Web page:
Kiwi judge criticised, sought to explain shock resignation from UK inquiry

by Sol Dolor08 Aug 2016
Former judge Dame Lowell Goddard QC is being asked by authorities in the UK to explain her abrupt departure as the head of an inquiry into institutionalised child sexual abuse.

Last Thursday, Goddard resigned as chair of the inquiry just over a year after she took over the job.
The departure casts doubts on the future of the monumental probe which began in 2014 and has already lost three chairs to date.

In a report from The Independent, Goddard was called on by Keith Vaz, chairman of the Home Affairs Select Committee in Westminster, to explain her reasons for leaving.

Goddard initially resigned with a letter to Home Secretary Amber Rudd that was just two sentences long, saying that she is resigning immediately and that she trusts Rudd would accept the decision.
An editorial published by The Guardian criticised this letter, saying it is “almost an insult to the people in whose interests she was supposed to be working.”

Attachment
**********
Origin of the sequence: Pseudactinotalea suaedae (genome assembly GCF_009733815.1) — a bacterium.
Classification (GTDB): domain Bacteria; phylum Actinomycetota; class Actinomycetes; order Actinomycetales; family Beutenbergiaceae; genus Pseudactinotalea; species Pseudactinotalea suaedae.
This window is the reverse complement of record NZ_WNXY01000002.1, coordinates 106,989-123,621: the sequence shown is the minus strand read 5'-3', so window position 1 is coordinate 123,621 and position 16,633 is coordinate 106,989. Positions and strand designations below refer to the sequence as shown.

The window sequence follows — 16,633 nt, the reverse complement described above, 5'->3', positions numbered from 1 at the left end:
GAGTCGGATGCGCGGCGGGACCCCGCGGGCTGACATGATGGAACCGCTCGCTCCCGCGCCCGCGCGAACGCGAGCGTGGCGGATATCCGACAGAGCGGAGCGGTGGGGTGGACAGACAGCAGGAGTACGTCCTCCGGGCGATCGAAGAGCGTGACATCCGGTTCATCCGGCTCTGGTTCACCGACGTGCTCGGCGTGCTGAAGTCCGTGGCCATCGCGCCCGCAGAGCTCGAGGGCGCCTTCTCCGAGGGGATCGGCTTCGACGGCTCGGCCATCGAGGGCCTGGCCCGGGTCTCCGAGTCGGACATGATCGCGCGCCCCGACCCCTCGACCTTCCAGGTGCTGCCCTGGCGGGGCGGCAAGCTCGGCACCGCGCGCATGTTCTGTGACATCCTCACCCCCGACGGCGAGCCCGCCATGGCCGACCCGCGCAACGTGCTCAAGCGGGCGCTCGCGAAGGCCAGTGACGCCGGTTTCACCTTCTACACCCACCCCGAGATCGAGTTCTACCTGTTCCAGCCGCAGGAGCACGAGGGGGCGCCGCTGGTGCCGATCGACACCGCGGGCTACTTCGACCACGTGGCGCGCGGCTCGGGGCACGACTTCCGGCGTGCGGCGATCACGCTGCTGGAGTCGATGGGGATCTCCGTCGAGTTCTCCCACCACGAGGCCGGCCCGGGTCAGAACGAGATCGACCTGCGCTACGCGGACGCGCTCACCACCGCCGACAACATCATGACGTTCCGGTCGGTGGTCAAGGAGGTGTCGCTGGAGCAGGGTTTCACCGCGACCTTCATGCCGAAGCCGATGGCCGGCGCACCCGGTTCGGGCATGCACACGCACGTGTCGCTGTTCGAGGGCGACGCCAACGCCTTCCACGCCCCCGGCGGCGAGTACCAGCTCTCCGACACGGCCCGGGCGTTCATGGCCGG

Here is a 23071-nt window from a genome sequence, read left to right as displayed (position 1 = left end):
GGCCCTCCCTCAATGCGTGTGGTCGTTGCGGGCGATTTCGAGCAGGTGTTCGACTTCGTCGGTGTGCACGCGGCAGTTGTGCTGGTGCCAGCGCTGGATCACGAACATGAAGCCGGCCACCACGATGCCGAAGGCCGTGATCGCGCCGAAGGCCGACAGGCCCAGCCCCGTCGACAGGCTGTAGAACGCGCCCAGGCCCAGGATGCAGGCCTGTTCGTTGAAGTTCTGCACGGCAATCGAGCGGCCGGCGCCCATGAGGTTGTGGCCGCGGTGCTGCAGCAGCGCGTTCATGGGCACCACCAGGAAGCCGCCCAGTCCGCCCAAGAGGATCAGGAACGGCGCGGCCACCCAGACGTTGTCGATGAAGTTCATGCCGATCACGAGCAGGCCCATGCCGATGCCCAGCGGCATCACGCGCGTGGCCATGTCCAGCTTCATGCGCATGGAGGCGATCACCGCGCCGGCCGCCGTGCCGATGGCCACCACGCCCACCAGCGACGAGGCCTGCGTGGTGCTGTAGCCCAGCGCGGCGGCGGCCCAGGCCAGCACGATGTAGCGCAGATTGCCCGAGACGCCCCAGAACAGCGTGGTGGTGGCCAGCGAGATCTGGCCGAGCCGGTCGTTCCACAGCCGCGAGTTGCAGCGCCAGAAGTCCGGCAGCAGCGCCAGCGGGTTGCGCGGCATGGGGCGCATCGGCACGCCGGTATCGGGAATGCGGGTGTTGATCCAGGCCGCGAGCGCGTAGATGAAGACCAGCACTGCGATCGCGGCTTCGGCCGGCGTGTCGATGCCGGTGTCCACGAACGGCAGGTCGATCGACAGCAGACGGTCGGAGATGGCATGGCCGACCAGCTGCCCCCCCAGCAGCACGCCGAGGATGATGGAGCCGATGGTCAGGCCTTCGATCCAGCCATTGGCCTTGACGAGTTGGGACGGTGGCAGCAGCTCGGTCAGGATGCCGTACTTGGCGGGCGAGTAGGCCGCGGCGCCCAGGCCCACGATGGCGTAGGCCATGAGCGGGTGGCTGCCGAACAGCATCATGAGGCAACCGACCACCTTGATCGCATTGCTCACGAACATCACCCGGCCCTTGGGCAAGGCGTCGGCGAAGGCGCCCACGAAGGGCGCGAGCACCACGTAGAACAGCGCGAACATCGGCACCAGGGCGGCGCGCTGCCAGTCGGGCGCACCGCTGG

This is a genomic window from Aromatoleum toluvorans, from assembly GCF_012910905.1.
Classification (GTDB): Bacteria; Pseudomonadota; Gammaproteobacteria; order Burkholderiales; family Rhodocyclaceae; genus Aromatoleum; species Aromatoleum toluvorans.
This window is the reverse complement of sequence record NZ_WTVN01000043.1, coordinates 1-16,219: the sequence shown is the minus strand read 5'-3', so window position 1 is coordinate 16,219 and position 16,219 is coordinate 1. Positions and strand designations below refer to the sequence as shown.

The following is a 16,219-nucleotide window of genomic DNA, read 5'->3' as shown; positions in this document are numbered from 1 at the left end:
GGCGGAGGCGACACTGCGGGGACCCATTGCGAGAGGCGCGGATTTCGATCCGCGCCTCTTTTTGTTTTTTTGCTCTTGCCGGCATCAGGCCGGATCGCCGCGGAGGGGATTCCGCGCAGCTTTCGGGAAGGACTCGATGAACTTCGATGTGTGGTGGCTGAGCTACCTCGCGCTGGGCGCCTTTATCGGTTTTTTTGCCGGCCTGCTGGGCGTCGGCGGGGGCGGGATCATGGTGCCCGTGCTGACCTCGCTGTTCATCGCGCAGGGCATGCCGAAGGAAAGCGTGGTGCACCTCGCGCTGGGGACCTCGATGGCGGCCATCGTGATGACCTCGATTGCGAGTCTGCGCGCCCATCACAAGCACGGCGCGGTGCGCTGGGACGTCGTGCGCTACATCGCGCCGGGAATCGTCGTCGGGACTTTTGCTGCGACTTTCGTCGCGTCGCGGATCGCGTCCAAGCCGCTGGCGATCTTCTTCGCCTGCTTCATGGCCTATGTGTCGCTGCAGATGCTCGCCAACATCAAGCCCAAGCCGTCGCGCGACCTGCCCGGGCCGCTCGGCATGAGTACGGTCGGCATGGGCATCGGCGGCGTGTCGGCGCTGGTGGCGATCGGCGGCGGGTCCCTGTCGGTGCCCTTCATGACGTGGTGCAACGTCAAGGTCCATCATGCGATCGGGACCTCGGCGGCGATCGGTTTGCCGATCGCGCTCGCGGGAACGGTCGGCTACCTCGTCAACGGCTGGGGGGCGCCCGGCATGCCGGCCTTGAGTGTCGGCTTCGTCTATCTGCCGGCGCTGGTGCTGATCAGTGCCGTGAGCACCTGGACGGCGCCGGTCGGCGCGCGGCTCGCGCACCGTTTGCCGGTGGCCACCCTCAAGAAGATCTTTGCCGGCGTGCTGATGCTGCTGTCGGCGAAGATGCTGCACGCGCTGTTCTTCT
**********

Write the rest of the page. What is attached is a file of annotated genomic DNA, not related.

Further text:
Goddard later released a longer letter, saying that the inquiry has a “legacy of failure” and that “it would have been better to have started completely afresh.”

Before her resignation, she was criticised in the media for being away from the UK for 74 days a year after she was appointed to the inquiry.

The inquiry, however, maintains that Goddard was on official business on some of the days she was in New Zealand and Australia.

The former judge, who was one of the first appointed as Queen’s Counsel in New Zealand when she took silk in 1988, was also criticised for her salary package before her resignation.

Goddard, who is widely noted as the first person of Maori descent to be appointed a High Court judge, was paid a £360,000 (about NZ$660,000) salary and a £110,000 (about NZ$200,000) accommodation allowance.

The inquiry is looking into an alleged paedophile ring that is said to have operated in Westminster in the 80s and involved the cover up of crimes by those from the establishment.